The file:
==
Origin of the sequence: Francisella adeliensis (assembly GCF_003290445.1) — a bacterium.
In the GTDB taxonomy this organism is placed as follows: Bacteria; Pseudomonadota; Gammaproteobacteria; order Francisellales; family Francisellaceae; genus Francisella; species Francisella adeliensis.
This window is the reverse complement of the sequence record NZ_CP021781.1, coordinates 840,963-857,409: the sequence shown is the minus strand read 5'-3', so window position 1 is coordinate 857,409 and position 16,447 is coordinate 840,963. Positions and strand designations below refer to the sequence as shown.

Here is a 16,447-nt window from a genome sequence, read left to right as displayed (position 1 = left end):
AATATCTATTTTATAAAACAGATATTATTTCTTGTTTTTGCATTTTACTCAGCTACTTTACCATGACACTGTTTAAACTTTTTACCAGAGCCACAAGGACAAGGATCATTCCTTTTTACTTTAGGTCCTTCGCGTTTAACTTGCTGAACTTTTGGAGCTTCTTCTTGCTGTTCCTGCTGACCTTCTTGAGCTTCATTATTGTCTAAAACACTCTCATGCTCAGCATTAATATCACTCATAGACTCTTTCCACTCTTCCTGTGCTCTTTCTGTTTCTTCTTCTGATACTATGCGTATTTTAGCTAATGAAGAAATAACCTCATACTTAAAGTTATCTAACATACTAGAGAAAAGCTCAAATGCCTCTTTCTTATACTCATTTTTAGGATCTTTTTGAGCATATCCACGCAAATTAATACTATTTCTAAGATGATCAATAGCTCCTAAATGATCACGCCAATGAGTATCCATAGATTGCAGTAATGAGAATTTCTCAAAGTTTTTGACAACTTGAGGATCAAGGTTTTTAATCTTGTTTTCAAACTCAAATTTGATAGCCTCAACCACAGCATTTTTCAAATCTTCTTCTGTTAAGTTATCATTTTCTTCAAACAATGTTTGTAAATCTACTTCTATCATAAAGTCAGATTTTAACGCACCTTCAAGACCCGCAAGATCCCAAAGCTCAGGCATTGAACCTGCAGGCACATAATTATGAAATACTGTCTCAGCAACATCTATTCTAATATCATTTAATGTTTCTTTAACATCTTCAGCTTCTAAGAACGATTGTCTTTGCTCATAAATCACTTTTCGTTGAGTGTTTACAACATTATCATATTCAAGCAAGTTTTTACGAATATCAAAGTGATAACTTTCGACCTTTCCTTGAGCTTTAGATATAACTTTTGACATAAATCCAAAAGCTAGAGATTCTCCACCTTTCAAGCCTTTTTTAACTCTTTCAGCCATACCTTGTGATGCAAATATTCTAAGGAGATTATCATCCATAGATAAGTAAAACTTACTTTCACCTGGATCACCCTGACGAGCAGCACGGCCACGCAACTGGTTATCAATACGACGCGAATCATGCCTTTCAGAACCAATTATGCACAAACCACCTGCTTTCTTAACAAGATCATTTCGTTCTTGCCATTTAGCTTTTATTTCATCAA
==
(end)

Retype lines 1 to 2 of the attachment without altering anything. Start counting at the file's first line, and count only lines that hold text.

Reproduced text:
Origin of the sequence: Francisella adeliensis (assembly GCF_003290445.1) — a bacterium.
In the GTDB taxonomy this organism is placed as follows: Bacteria; Pseudomonadota; Gammaproteobacteria; order Francisellales; family Francisellaceae; genus Francisella; species Francisella adeliensis.